I like bicycling. I hate steep hills. That describes why most of us don’t ride bikes. Too often it feels more like work than fun. We definitely don’t ride them to work. Who wants to show up all hot and sweaty? That perspective was radically changed during my first e-bike ride.
The experience on that e-bike was pure fun – just as other TriplePundit writers have experienced over the years. The ride was on east San Diego’s hilly dirt trails. I had ridden these trails before on my mountain bike. That experienced ended with a sense of winning an athletic battle. I finished sweaty, tired and proud.
My e-bike ride left me laughing in wonder over how much clean technology can enhance the human experience. I soared up rock strewn hills like an Olympian. At the end of my 30-minute ride I was neither sweaty nor tired. I felt exhilarated. I could have walked into a business meeting with energy and without sweaty embarrassment.
There are two basic types of e-bikes. Class 1 and 3 e-bikes have electric motors that assist in pedaling. They typically have a 20 miles per hour top speed- about how fast I go when riding my traditional mountain bike down a city street hill.
Class 2 e-bikes are more like motorized vehicles. They have throttles. The riding experience is more like being on a scooter than a bicycle.
My test ride was on a class 1 e-bike. It had pedals and mechanical gears like my mountain bike. It also had a battery/electric drive system that assists in pedaling. A rider has the option of pushing a handlebar button to select pedaling assistance levels or the rider can put the electric system into automatic and let the bike manage pedal assistance. I liked the added fun of selecting assistance levels, but the automatic system worked great and allows the rider to just relax and pedal.
E-bikes are driving a bicycling cultural revolution. Bicycling purists (like I was before riding an e-bike) look at e-bikes as cheating.
E-bike enthusiasts view them as a technology innovation that could dramatically increase the number of people exercising with zero emissions.
Our local and national governments are attempting to bridge this cultural divide. Today, most cities are allowing non-throttle e-bikes to use bike lanes. They are all over San Diego’s coastal bike lanes, mostly ridden by tourists grinning from ear to ear over the fun and ocean views.
Riding e-bikes in our national parks and forest lands is still a work in progress. Up until recently they were classified as motorized vehicles and were limited to roads/trails that permitted motorized vehicles. The Trump Administration recently eased these rules to allow e-bikes limited to 20 miles per hour on any U.S. national park trails.
But the process of where e-bikes can be ridden is still an evolving governmental question that requires riders to check the rules for their city or parkland.
E-bikes could be a huge zero-emissions urban transportation solution if it were not for the lack of protected bike lanes.
I am proud that my hometown of Oceanside has begun the process of converting the four lane Coastal Highway into two lanes with two protected bike lanes. Reaching this decision required often contentious public input. Merchants were fearful of losing sales. Commuters feared traffic gridlock.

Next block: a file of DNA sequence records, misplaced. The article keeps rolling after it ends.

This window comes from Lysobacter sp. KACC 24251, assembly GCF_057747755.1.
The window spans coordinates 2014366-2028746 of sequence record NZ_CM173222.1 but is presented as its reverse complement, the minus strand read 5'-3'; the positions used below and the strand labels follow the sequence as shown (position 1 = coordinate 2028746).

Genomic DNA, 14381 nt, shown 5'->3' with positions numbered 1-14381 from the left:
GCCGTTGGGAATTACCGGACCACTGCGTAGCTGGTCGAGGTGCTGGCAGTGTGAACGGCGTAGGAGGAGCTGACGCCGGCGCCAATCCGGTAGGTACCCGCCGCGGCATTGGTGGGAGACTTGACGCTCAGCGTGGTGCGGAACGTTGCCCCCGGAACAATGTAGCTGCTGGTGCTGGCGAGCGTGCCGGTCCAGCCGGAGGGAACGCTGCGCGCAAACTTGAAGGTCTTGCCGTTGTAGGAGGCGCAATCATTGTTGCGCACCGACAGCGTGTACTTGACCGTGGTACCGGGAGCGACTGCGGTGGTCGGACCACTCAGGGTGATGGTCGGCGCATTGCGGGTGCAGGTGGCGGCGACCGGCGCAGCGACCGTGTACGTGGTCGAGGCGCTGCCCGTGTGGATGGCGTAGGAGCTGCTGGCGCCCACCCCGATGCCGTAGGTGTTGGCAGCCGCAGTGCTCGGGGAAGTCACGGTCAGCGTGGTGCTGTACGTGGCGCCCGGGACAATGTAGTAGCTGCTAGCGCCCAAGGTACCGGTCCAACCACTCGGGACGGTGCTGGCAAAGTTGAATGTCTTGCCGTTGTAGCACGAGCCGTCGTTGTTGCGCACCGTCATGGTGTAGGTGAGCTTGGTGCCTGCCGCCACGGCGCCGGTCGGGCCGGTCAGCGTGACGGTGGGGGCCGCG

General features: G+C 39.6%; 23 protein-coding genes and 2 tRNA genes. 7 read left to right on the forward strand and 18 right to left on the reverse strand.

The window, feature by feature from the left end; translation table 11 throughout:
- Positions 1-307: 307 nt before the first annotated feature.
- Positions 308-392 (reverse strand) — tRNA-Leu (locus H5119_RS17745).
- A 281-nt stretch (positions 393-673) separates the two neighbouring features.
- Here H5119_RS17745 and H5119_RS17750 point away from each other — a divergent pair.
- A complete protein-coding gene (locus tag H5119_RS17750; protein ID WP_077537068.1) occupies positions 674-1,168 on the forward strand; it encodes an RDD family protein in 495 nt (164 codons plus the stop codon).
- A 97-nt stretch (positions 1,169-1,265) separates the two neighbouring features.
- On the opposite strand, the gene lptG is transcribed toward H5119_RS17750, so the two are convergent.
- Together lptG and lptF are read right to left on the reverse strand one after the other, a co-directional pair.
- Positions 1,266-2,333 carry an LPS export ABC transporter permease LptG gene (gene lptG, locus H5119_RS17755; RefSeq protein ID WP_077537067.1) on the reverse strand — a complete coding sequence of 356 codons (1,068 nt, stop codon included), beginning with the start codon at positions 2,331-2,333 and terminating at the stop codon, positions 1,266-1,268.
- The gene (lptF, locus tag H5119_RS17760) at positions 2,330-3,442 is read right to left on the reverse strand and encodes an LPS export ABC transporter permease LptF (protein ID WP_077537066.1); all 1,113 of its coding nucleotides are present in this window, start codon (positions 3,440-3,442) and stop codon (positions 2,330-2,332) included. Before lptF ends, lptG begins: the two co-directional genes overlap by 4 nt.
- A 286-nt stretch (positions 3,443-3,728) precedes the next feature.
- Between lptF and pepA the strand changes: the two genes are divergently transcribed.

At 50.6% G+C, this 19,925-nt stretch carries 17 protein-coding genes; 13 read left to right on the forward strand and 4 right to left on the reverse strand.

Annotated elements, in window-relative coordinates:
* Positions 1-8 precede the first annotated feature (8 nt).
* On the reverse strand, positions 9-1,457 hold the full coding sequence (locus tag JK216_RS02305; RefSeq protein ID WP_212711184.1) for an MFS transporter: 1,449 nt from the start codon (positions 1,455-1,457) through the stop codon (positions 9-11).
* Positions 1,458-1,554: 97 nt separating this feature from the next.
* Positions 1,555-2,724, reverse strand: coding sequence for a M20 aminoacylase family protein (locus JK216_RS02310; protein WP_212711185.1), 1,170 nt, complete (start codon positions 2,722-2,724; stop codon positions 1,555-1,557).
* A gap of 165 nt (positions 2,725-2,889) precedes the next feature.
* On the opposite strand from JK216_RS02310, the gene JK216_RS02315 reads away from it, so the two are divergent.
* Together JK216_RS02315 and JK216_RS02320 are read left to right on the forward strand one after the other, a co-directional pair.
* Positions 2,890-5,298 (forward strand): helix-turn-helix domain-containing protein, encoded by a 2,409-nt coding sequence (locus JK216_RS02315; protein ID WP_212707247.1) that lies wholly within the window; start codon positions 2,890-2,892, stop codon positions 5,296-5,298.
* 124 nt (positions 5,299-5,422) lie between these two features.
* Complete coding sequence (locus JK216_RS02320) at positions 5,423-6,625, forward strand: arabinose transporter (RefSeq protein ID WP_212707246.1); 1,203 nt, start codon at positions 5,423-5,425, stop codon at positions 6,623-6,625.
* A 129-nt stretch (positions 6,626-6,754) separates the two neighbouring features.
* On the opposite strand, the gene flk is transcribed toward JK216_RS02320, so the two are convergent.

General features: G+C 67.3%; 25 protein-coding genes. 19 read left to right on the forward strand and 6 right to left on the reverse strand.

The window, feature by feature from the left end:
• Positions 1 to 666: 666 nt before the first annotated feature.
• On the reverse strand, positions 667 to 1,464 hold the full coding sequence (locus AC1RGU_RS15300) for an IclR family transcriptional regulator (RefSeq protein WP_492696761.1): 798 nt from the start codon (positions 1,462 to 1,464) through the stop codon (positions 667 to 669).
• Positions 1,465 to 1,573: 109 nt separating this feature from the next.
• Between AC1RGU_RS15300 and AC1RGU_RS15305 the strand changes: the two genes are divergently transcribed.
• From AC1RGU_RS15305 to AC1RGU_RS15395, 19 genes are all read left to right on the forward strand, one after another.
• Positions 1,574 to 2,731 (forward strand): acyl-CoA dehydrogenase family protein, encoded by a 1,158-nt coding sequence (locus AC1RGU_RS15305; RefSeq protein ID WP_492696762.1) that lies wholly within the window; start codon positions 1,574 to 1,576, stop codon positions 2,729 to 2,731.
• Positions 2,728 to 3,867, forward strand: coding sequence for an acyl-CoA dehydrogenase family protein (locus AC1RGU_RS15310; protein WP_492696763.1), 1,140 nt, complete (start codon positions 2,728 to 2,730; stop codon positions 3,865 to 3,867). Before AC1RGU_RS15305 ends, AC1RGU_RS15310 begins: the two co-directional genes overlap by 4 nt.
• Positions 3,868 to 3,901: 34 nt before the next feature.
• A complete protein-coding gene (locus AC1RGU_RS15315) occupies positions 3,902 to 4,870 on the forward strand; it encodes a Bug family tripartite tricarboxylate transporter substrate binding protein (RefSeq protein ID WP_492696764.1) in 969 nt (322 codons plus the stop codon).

The ultimate decision to create protected bike lanes was driven by issues of safety and economic growth. The community galvanized around bike lane safety after a child riding a bike was hit by a car and killed. The community recognized that this tragedy was preventable and would happen again if bicyclists were not protected.
The quest for sustainable economic growth was the other decision driver. There is now a solid body of case studies documenting the economic growth gained by communities with biking and walking access. The economic bottom line is that protected bike lanes and high walkability attracts urban citizens and retail visitors. This leads to increased retail sales, tax revenues and property values.
Unfortunately, creating protected bike lanes is still more an urban experiment than urban design. For example, while Oceanside is building protected bike lanes on the Pacific Coast Highway (PCH), it has no citywide plan for protected bicycling. Riding my e-bike the four miles west to the PCH requires taking my life into my own hands by riding through highly congested intersections without protected bicycling lanes. This means the only safe way for me to ride my e-bike on the PCH is to load it into my SUV (electric hybrid!) and drive there for a ride.
Like electric vehicles, e-bikes have opened the technology door to a sustainable future delivering economic growth along with enhanced human and environmental health. Economics is no longer a barrier. While clean technology can have a higher acquisition cost, it can win on long-term cost competitiveness.
The issue is us. Sustainability is within our grasp. We just have to buy it and vote for it.
Image credit: Pedego Electric Bikes/Facebook
Bill Roth is a cleantech business pioneer having led teams that developed the first hydrogen fueled Prius and a utility scale, non-thermal solar power plant. Using his CEO and senior officer experiences, Roth has coached hundreds of CEOs and business owners on how to develop and implement projects that win customers and cut costs while reducing environmental impacts. As a professional economist, Roth has written numerous books including his best selling The Secret Green Sauce (available on Amazon) that profiles proven sustainable best practices in pricing, marketing and operations. His most recent book, The Boomer Generation Diet (available on Amazon) profiles his humorous personal story on how he used sustainable best practices to lose 40 pounds and still enjoy Happy Hour!